South Africa wins bitter fight with Nigeria over top AU job
One of South Africa's top trade negotiators has emerged as the new secretary-general of the African Continental Free Trade Area (AfCFTA) agreement following a bitter political fight with Nigeria at the African Union (AU) summit on Monday.
Amid high political drama, Wamkele Mene, who was also Pretoria's chief negotiator during the AU's discussions on the formulation of the AfCFTA, was on Monday night endorsed by the AU heads of state summit in Addis Ababa as the newly-appointed head of the AfCFTA secretariats.
Mene’s appointment was settled by voting by heads of state following intense debates, after Nigeria attempted to block Mene's appointment by putting up arguments in favour of their preferred candidate, Cecilia Akintomide, a banker from their country.
On Sunday and Monday, Nigeria argued for the appointment of Akintomide, even though she only emerged as the third-ranked candidate after a competency-based selection process conducted by the AU Commission. Mene was number one, followed by a competitor from the DRC.
Diplomats at the summit said the matter sparked a passionate debate. They said after two days of discussions on the issue, it took seven rounds of voting for SA to secure the two-thirds majority it needed for Mene’s appointment to go through.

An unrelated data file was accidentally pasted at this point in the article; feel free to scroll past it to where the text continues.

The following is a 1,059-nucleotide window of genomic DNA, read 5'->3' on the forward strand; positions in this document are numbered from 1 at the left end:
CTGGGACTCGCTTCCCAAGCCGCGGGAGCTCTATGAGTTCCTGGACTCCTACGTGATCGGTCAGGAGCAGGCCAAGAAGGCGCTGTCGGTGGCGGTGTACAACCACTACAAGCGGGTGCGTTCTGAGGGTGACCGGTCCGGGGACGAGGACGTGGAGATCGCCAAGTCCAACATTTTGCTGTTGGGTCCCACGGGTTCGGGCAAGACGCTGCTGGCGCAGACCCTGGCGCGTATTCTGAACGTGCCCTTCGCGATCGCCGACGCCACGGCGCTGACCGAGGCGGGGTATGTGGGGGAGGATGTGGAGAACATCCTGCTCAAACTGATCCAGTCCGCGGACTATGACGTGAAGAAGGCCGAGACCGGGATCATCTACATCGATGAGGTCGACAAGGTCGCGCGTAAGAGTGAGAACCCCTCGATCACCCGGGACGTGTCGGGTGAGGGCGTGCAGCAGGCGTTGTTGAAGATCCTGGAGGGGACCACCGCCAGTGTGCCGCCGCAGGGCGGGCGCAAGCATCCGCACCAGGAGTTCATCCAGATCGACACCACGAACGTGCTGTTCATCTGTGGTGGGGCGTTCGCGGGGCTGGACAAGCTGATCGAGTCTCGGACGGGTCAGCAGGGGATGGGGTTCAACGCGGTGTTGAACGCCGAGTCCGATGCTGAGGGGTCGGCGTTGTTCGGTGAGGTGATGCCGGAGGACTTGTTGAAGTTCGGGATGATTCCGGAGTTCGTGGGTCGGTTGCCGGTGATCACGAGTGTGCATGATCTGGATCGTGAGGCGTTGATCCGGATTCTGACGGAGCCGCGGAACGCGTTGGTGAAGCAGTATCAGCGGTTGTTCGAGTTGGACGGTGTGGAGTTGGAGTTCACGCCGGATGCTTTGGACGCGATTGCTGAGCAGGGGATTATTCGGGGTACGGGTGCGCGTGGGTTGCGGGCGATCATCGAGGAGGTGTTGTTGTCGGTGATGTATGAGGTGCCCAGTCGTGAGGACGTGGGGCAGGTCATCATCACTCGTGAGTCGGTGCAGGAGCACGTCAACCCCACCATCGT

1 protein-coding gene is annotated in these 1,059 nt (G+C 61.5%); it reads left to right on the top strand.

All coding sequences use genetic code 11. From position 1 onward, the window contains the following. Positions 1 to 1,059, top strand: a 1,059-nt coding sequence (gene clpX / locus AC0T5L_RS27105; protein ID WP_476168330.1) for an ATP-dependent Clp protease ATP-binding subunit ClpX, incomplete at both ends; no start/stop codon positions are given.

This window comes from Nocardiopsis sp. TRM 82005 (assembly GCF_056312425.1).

Mene will now be in charge of the day-to-day operations of the newly created continental trade body, which will oversee the implementation of a tariff-free trade regime.
AfCFTA will be headquartered in the Ghanaian capital of Accra and was expected to be fully operational by end of March.
The matter once more laid bare the political tensions that refuse to go away between Pretoria and Abuja.
Insiders described how, when the matter was tabled at the AU hours after President Cyril Ramaphosa took his seat as chairperson on Sunday, Nigeria “went for the jugular”, arguing that their candidate should hold the position.
Sources said the Nigerians argued that Akintomide's appointment would be a move to boost women empowerment, a key focus of Ramaphosa’s acceptance speech on Sunday as this year's chair of the AU.
“They invoked Ramaphosa’s words, saying there has to be women empowerment. It was a women empowerment versus a youth empowerment argument,” said a source close to the matter.
The source said Nigeria did not invoke women empowerment for any of the other positions and “used the argument to suit their agenda”.
Another source with intimate knowledge of the discussion said it was an attempt by West Africa to flex its muscles. “It was argued that how does Nigeria want the position when they are yet to ratify the agreement and signed it much later than other countries?” the source said.
It was also argued that West Africa was already hosting the offices of the AfCFTA, with Ghana the host country.
The Sunday Times reported on Sunday that Nigeria has also been accused of politicising a decision that "should be settled on the basis of competence”.
The tensions between SA and Nigeria first surfaced at a meeting of ministers on Friday, when they could not agree on a candidate. They referred the matter to the heads of state summit, where it was hoped it would be resolved amicably.
However, the summit was forced to abandon its usual practice of settling matters by consensus and went into a vote.